Of the reading of several books...
This time last year, I asked the good folks over at genevanet for suggestions of some substantial books to read in 2011. The were very helpful. And I didn't read any of them...
This year, these books are my targets to begin with; alongside them, I expect to read many lesser books.
First, Martyn Lloyd-Jones, 'Born of God' - sermons on John Chapter 1. Lloyd-Jones is THE hero for me; I was awakened under his preaching, trained at the seminary he set up and am doing my doctoral research into his evangelistic ministry at Westminster Chapel. I have at least two full shelves of his books, maybe more; but the publisher promises that this is one of his most significant yet.
Then, Packer on 'Serving the People of God' - vol. 2 of his shorter writings. Dr. J.I. Packer was my first theological teacher - I'll never forget the impact his 'Introductory Essay' to Owen's 'Death of Death' had on my thinking, nor the sweetness 'Knowing God' had for me on first reading - and still has.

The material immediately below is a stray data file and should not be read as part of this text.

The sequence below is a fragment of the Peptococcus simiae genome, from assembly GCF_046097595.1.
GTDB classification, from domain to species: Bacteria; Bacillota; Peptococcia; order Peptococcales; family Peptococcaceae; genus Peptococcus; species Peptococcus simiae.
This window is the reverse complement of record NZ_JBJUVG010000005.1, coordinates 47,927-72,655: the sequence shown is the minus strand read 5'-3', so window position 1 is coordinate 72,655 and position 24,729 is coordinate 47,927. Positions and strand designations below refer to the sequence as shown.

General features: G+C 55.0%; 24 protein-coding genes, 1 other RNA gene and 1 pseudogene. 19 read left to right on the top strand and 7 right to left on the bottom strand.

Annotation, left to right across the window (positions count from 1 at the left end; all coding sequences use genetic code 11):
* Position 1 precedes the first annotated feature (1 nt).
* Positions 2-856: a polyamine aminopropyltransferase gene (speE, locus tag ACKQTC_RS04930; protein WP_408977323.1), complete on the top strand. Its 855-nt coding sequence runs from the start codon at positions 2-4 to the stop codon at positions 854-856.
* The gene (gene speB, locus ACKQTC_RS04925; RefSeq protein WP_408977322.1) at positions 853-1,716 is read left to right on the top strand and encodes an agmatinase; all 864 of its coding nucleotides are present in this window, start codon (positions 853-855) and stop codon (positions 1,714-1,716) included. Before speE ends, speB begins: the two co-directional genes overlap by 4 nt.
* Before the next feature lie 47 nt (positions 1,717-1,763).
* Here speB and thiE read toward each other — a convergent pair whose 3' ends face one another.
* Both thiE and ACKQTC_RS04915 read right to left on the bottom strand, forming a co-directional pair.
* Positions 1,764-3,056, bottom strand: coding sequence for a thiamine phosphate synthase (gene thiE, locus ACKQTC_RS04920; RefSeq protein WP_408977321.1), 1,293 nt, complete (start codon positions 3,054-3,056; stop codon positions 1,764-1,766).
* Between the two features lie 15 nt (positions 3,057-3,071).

Third, Conrad Mbewe's 'Foundations for the Flock' - a newly published collection of his teachings on church and ministry. Conrad himself helped me get hold of a copy (from here), and they couldn't have been more helpful - it arrived yesterday, and the 'dipping' has started. (Definitely a dipping, not a sprinkling - a Baptist reading a Baptist book...)
Finally, Andrew Atherstone's and David Ceri Jones' editing of 'Engaging with Lloyd-Jones' - necessary reading for my doctoral research, but much more than that. Interesting not least because DCJ used to be something of a Ll-J fanatic, I'm told, but now - well, isn't; while Atherstone is an Anglican who think Lloyd-Jones read the situation well in 1966! On this one, at least, I plan to let you know what I think, if the Lord wills. Keep reading.
And that's it for today. A little light-heartedness on Monday, I hope, followed by some serious postings next week. Meanwhile, the Lord bless you and keep you and make his face to shine upon you this Lord's Day - whether you're preaching or listening, may it be 'as the oracles of God.'